Showing Collections: 1 - 6 of 6
The Atlanta Labor Council was formed in 1958 by the merger of the Atlanta Federation of Trades, AFL, and the Atlanta Industrial Union Council, CIO. Its records are composed of office files, financial documents, membership records, minutes, photographs, and printed material of the Atlanta Labor Council and affiliated organizations, 1915-1969 (bulk 1956-1969).
The Atlanta Labor Temple Association was founded in 1910 by a group of unions and individuals to provide office and meeting space for Atlanta's labor community. Records include extensive minutes (1910-1963), statements and other financial records, material (1916) from a cornerstone of the Labor Temple, and a historical collection (1896-1947).
The Columbus, Georgia, Labor Temple sereved as the headquarters for organized labor in Columbus Georgia during the 20th century. The Columbus Labor Temple (Columbus, Ga.) records consist of membership lists, correspondence, photographs, minutes, awards, agreements, apprenticeship materials, financial records, bylaws, real estate records, and jurisdictional decisions.
Florida AFL-CIO was formed in 1958 with the merging of the Florida American Federation of Labor and the Florida Congress of Industrial Organizations. The collection, 1965-1968, consists of correspondence, minutes, financial documents and printed materials. Correspondence illustrates such primary concerns as labor's role in education; state and national legislation; opposition to the Taft-Hartley Act and the Landrum-Griffin Bill, and its support of Congressman Claude Pepper.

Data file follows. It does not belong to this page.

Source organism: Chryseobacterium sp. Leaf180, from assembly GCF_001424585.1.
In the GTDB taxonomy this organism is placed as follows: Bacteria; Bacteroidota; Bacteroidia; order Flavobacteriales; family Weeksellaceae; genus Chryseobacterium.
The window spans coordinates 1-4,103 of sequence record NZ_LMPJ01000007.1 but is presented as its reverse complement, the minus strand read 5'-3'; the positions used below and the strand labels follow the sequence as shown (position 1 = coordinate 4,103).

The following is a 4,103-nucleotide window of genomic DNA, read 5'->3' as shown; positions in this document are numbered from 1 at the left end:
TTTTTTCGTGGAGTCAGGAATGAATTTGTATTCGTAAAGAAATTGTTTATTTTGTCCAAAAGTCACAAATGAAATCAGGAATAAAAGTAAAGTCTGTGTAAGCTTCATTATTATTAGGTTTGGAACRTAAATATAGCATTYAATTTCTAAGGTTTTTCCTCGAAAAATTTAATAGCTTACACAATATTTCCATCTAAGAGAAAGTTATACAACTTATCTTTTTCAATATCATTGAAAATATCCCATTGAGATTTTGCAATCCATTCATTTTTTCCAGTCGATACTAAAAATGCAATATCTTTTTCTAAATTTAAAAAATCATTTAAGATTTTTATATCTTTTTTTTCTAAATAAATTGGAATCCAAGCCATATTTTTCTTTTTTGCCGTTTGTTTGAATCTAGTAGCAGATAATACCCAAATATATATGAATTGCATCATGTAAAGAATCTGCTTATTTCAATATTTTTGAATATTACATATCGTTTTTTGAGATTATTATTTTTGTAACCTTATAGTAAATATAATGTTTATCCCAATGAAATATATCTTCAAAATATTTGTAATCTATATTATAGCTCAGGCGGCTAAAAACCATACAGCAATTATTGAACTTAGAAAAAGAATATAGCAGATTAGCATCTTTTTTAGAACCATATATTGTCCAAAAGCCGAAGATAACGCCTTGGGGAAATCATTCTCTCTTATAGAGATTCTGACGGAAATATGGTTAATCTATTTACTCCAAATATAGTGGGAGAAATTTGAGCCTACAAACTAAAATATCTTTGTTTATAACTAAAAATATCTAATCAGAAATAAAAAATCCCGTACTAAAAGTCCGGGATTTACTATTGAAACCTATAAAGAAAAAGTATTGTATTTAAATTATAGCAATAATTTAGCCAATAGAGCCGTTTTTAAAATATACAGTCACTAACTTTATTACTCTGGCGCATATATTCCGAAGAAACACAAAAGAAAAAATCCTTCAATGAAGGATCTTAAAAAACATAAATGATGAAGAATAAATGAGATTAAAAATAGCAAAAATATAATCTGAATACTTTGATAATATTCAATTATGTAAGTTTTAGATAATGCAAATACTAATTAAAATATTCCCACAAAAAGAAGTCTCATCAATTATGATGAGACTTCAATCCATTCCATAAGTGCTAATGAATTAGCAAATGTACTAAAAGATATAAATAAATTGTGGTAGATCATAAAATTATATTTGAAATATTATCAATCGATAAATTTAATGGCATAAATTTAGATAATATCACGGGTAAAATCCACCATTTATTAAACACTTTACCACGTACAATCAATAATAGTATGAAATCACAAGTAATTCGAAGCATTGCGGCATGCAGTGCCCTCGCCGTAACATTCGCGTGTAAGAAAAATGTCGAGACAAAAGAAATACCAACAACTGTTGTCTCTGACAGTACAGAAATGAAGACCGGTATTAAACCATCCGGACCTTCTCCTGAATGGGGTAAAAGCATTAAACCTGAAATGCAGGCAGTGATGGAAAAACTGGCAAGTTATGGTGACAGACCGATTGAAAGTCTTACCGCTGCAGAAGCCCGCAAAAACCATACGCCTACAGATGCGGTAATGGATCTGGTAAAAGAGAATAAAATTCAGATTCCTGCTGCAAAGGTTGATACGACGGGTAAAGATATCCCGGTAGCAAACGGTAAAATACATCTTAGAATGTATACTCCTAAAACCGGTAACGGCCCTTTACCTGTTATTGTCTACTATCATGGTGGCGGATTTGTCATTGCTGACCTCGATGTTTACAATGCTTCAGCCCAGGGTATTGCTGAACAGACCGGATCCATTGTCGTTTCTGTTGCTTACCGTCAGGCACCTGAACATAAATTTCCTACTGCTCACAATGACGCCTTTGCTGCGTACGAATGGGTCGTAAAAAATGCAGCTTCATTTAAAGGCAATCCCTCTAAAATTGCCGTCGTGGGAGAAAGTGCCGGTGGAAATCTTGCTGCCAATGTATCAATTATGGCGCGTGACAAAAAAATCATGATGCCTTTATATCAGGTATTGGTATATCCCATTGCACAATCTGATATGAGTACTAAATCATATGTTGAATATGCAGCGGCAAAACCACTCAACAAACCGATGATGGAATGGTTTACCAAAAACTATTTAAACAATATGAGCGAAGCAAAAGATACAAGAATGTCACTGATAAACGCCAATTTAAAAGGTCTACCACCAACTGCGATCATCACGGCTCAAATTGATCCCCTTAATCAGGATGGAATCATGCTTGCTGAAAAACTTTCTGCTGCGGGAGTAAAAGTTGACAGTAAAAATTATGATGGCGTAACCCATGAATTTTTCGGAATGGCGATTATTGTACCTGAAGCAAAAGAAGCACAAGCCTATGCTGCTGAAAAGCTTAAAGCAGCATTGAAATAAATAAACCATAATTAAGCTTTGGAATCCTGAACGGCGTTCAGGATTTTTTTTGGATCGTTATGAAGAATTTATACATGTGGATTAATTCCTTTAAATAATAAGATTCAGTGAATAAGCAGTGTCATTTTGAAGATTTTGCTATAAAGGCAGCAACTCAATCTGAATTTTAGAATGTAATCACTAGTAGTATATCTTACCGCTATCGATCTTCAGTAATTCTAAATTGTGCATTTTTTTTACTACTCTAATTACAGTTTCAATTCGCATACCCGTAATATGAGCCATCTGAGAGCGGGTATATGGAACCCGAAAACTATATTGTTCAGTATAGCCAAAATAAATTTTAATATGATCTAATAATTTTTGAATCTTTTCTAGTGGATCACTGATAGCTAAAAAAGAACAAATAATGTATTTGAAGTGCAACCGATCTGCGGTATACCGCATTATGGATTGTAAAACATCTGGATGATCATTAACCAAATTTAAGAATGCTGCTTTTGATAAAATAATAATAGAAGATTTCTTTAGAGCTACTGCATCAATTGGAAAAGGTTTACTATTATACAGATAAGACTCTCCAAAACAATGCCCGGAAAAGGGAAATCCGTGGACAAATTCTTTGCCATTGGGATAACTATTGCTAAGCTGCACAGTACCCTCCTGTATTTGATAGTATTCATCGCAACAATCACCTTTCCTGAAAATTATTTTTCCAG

The Georgia State AFL-CIO was created in 1957 by the merger of the Georgia State Industrial Union Council (CIO) and the Georgia Federation of Labor (AFL). The bulk of the records of the Georgia State AFL-CIO, 1957-1972, consist of minutes, correspondence, and financial records. Financial and other records document the Georgia State Industrial Union Council and Georgia Federation of Labor, 1916-1957.
Records concern both Savannah's AFL Council in its opposition to local organizing activity of the CIO, and the subsequent AFL-CIO Council's concern for promoting labor's goals in the city.